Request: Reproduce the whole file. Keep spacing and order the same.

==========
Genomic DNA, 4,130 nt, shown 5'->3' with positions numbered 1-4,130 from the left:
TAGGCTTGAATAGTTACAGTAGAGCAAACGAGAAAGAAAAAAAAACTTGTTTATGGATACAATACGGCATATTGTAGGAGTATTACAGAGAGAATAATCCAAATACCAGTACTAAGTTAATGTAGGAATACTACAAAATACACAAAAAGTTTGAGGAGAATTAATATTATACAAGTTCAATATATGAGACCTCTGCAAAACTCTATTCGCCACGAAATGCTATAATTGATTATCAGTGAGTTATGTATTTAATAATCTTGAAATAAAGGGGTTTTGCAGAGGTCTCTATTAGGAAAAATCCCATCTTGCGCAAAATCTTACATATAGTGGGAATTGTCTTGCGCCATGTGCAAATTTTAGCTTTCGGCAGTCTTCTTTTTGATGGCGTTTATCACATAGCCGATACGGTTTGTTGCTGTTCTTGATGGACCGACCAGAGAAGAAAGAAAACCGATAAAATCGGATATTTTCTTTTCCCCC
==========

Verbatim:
Genomic DNA, 4,130 nt, shown 5'->3' with positions numbered 1-4,130 from the left:
TAGGCTTGAATAGTTACAGTAGAGCAAACGAGAAAGAAAAAAAAACTTGTTTATGGATACAATACGGCATATTGTAGGAGTATTACAGAGAGAATAATCCAAATACCAGTACTAAGTTAATGTAGGAATACTACAAAATACACAAAAAGTTTGAGGAGAATTAATATTATACAAGTTCAATATATGAGACCTCTGCAAAACTCTATTCGCCACGAAATGCTATAATTGATTATCAGTGAGTTATGTATTTAATAATCTTGAAATAAAGGGGTTTTGCAGAGGTCTCTATTAGGAAAAATCCCATCTTGCGCAAAATCTTACATATAGTGGGAATTGTCTTGCGCCATGTGCAAATTTTAGCTTTCGGCAGTCTTCTTTTTGATGGCGTTTATCACATAGCCGATACGGTTTGTTGCTGTTCTTGATGGACCGACCAGAGAAGAAAGAAAACCGATAAAATCGGATATTTTCTTTTCCCCC